The Federal Reserve’s policymakers left interest rates unchanged on Wednesday, as widely expected. In the process, they left most economists and market watchers singing the same song: “See You in September.” That tune could change before too long, though, as the Fed plans the first rate hike since 2006.
In a policy statement issued after their two-day meeting, the members of the rate-setting Federal Open Market Committee said that the economy has been “expanding moderately” after a rough first quarter, but they signaled that they would wait to raise rates until they have seen further improvement in the labor market and are more confident that inflation is rising toward their 2 percent target rate.
At the same time, the FOMC members’ median projection for where interest rates would be at year-end stayed unchanged, at 0.625 percent, implying two quarter-point rate hikes before 2016, potentially in September and December. “As Fed officials left their interest rate projections for this year unchanged, it appears that the FOMC is still on course for a September lift-off,” Paul Ashworth, chief U.S. economist at Capital Economics, wrote in a research note Wednesday afternoon.
Those “dot plot” projections show that most officials still expect at least one rate increase of 25 basis points, or a quarter of a percentage point, at some point this year, but they also demonstrate some stark differences in expectations. “Officials appear almost equally split between one, two or three 25 basis point rate hikes this year,” Ashworth noted.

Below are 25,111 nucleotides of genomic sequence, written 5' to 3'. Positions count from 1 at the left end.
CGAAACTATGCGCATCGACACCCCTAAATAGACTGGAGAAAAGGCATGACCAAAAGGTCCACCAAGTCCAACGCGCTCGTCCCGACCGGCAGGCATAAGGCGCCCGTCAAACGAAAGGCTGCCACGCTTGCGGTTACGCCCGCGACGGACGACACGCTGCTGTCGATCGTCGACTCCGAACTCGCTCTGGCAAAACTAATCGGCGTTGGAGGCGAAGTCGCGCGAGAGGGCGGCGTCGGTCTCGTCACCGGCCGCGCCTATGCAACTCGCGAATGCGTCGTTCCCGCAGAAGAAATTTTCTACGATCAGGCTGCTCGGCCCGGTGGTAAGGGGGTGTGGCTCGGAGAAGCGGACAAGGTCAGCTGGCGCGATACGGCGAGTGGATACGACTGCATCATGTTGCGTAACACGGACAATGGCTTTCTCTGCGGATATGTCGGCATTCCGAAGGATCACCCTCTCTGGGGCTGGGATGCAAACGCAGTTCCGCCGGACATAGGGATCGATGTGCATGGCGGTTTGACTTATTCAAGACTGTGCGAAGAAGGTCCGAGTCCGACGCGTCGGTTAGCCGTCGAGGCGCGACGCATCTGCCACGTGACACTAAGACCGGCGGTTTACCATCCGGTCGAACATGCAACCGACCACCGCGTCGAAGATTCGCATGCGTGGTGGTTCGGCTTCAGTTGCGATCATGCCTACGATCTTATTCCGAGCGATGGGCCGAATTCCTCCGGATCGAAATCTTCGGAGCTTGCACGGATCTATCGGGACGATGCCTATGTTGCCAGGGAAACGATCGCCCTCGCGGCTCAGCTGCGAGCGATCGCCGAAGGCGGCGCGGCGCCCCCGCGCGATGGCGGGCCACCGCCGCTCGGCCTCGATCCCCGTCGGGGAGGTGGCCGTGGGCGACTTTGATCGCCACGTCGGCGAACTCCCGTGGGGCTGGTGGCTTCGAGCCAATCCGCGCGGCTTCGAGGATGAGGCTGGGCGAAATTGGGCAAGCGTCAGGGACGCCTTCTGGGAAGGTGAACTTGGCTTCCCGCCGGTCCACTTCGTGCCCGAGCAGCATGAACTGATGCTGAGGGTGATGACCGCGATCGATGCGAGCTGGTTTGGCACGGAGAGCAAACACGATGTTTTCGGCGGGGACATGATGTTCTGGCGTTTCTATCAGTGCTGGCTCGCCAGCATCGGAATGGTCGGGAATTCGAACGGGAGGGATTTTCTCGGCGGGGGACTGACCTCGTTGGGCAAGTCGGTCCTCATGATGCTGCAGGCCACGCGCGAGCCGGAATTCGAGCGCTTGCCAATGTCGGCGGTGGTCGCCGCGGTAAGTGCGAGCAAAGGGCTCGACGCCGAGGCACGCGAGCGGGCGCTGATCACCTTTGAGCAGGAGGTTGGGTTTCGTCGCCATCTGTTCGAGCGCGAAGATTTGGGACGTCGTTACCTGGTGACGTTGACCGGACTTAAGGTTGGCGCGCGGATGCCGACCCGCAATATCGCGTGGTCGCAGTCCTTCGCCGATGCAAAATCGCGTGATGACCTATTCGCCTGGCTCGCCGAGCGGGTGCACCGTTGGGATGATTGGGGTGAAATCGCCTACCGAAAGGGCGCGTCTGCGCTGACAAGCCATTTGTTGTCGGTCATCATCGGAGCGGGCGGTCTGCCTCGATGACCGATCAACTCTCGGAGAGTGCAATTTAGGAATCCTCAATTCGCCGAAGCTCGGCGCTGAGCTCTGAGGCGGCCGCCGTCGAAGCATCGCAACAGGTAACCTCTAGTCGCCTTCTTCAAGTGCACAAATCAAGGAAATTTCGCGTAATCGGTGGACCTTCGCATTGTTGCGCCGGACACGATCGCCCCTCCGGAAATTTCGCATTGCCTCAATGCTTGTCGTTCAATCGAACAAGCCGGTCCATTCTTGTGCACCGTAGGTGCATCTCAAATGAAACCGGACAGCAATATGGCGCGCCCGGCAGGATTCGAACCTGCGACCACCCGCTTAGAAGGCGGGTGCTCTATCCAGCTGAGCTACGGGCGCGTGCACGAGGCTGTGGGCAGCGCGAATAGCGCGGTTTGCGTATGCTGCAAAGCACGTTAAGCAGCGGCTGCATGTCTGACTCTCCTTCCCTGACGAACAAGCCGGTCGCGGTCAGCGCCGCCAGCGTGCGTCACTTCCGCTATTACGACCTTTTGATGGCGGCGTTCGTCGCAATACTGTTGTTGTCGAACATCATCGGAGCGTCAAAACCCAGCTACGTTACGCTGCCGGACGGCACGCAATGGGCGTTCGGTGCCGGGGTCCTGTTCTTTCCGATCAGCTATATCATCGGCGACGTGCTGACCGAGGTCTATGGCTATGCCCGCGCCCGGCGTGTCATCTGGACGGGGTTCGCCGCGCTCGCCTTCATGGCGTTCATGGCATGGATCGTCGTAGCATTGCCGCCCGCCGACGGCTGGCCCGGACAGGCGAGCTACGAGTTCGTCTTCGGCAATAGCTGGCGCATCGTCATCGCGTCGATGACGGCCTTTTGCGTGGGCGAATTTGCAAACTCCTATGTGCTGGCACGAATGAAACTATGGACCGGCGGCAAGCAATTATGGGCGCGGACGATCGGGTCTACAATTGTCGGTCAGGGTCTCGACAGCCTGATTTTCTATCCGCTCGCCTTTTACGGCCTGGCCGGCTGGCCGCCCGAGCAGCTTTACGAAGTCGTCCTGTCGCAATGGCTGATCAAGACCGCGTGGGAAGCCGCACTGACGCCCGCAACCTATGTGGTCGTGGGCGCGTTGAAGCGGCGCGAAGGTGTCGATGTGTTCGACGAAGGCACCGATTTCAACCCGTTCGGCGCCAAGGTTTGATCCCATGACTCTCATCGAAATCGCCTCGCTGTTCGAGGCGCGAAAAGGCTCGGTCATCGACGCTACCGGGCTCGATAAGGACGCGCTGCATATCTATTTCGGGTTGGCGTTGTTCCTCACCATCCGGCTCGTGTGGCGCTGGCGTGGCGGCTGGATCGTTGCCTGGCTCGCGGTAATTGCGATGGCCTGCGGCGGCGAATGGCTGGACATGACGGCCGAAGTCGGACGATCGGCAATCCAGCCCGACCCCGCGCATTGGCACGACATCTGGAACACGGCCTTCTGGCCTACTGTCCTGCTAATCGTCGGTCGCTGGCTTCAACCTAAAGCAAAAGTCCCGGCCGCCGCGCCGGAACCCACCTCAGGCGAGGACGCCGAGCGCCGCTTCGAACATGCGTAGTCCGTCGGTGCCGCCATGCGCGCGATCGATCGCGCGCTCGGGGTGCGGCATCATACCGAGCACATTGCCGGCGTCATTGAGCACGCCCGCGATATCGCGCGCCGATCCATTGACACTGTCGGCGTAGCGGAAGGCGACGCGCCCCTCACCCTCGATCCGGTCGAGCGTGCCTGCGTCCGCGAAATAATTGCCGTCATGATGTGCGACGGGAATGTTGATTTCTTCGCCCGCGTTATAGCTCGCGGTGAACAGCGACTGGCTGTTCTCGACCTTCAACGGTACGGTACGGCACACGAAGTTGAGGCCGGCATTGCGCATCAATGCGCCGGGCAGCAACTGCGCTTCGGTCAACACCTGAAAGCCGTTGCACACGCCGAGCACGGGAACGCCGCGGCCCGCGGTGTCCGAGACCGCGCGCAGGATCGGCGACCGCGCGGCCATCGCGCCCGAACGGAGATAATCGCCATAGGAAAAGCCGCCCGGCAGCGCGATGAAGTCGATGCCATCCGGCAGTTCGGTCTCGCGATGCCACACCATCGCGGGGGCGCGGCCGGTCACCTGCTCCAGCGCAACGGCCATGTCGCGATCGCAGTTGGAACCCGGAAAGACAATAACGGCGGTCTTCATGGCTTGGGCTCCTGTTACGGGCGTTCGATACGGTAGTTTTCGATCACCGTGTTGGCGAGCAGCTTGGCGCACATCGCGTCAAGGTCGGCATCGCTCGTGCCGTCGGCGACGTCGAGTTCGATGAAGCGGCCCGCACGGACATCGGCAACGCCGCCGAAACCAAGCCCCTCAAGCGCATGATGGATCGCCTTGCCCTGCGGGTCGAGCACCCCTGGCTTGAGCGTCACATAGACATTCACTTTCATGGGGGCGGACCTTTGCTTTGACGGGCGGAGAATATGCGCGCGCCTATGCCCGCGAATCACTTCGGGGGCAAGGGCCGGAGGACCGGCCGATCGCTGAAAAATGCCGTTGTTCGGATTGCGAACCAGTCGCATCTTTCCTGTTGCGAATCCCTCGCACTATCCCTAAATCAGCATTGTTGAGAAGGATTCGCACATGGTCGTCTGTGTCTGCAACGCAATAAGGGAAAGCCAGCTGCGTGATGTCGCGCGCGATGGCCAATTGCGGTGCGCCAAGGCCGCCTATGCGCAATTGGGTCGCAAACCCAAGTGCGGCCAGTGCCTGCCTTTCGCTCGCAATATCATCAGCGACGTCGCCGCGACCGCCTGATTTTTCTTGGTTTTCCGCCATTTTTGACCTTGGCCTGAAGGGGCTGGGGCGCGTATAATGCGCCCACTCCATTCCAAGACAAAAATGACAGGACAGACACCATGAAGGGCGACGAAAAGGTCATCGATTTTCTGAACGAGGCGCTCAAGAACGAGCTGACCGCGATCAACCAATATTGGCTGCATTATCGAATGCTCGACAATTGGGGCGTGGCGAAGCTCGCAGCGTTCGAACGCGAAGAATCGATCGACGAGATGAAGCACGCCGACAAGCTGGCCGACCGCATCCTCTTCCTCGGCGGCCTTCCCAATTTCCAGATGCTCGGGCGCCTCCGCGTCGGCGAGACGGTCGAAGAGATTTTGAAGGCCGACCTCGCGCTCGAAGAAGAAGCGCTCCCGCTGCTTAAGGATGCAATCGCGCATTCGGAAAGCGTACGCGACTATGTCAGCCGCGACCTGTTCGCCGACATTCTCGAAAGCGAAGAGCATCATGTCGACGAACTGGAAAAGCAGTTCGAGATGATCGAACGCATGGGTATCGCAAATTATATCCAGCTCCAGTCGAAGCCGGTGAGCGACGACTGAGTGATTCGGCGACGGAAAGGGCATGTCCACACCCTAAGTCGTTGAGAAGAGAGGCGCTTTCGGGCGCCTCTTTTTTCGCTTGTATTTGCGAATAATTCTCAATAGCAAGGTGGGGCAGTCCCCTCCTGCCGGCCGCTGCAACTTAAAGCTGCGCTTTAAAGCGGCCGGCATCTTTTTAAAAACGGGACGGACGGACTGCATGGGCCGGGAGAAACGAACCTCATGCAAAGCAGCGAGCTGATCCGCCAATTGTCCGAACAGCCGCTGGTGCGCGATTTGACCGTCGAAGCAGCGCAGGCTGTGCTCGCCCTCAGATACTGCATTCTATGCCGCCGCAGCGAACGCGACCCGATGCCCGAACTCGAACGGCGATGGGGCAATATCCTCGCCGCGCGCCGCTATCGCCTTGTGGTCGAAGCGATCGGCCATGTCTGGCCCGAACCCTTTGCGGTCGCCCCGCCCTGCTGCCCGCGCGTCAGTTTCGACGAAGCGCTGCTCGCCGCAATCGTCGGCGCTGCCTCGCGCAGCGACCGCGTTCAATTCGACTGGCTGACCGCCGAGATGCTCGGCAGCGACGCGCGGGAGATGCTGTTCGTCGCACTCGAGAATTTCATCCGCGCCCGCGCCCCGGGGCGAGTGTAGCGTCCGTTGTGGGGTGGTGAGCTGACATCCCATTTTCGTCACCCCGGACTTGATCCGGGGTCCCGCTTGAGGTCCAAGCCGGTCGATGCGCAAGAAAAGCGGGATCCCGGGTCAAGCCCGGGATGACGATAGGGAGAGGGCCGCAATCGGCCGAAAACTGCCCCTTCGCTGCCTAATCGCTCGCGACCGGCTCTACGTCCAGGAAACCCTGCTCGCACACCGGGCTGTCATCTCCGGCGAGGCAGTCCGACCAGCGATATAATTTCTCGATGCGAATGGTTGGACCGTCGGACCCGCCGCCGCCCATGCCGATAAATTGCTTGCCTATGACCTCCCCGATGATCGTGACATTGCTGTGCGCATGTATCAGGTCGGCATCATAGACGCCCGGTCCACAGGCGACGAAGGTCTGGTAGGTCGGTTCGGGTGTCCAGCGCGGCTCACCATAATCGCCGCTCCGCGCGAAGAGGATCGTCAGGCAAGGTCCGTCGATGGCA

The choice will, of course, rest on the FOMC members’ views of the economy and the potential risks and rewards of raising rates at a given point in time. On that front, some changes in the FOMC members’ “dot plot” projections of interest rates stood out. Seven of the 17 officials now expect to hike rates once this year at most, up from three officials as of March.
“The first and easiest interpretation is that whoever changed their views now sees liftoff in December instead of September,” J.P. Morgan economist Michael Feroli wrote to clients. “A second interpretation is that those participants continue to see liftoff in September, but see a long pause thereafter as the economy digests the first rate hike in almost a decade. The third interpretation is that those participants have shifted back the expected timing of liftoff from September to October.”
Feroli said he now sees close to even odds that the liftoff will happen after September.
More important than when exactly the Fed initiates its rate hikes may be how quickly it moves to keep raising rates once that first move is made. The FOMC officials’ interest rate projections for the end of 2016 and 2017 were both lowered by 25 basis points, with the median expectation now for rates to hit 1.75 percent by the end of 2016 and 2.875 by the end of 2017. That strongly suggests that the path the Fed takes to bring rates back up to their historic norms will be even slower than the gradual approach previously indicated.
Fed Chair Janet Yellen reinforced that emphasis at her post-meeting press conference. “I want to emphasize sometimes too much attention is placed on the timing of the first increase,” she said. “What should matter to market participants is the entire trajectory of expected policy.”
Liftoff may be near, but rates won’t be rocketing higher after it happens.
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